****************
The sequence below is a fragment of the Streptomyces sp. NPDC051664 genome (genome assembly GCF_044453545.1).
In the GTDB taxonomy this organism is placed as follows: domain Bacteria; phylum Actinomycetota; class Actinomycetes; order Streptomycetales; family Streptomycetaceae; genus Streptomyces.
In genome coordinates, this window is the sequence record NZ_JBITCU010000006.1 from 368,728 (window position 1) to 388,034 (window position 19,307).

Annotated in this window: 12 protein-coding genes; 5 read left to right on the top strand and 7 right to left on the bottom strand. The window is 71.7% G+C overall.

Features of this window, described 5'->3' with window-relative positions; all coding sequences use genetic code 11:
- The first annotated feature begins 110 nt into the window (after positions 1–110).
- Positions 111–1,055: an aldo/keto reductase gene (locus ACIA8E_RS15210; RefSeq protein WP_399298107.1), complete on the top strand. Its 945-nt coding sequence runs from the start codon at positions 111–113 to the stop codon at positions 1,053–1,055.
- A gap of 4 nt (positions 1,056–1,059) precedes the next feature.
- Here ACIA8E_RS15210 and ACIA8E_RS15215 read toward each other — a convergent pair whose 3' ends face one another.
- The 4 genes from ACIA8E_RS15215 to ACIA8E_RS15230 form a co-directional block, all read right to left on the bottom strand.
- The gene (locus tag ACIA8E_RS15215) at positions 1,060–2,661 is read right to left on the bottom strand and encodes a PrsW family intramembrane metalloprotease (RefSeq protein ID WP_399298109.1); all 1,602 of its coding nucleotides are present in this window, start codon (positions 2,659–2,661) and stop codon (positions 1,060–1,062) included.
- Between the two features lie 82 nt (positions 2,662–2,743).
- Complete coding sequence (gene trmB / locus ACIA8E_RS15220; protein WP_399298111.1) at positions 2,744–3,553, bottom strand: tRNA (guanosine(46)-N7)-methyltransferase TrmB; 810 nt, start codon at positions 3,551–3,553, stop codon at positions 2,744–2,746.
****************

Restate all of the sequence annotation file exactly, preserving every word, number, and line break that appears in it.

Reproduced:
The sequence below is a fragment of the Streptomyces sp. NPDC051664 genome (genome assembly GCF_044453545.1).
In the GTDB taxonomy this organism is placed as follows: domain Bacteria; phylum Actinomycetota; class Actinomycetes; order Streptomycetales; family Streptomycetaceae; genus Streptomyces.
In genome coordinates, this window is the sequence record NZ_JBITCU010000006.1 from 368,728 (window position 1) to 388,034 (window position 19,307).

Annotated in this window: 12 protein-coding genes; 5 read left to right on the top strand and 7 right to left on the bottom strand. The window is 71.7% G+C overall.

Features of this window, described 5'->3' with window-relative positions; all coding sequences use genetic code 11:
- The first annotated feature begins 110 nt into the window (after positions 1–110).
- Positions 111–1,055: an aldo/keto reductase gene (locus ACIA8E_RS15210; RefSeq protein WP_399298107.1), complete on the top strand. Its 945-nt coding sequence runs from the start codon at positions 111–113 to the stop codon at positions 1,053–1,055.
- A gap of 4 nt (positions 1,056–1,059) precedes the next feature.
- Here ACIA8E_RS15210 and ACIA8E_RS15215 read toward each other — a convergent pair whose 3' ends face one another.
- The 4 genes from ACIA8E_RS15215 to ACIA8E_RS15230 form a co-directional block, all read right to left on the bottom strand.
- The gene (locus tag ACIA8E_RS15215) at positions 1,060–2,661 is read right to left on the bottom strand and encodes a PrsW family intramembrane metalloprotease (RefSeq protein ID WP_399298109.1); all 1,602 of its coding nucleotides are present in this window, start codon (positions 2,659–2,661) and stop codon (positions 1,060–1,062) included.
- Between the two features lie 82 nt (positions 2,662–2,743).
- Complete coding sequence (gene trmB / locus ACIA8E_RS15220; protein WP_399298111.1) at positions 2,744–3,553, bottom strand: tRNA (guanosine(46)-N7)-methyltransferase TrmB; 810 nt, start codon at positions 3,551–3,553, stop codon at positions 2,744–2,746.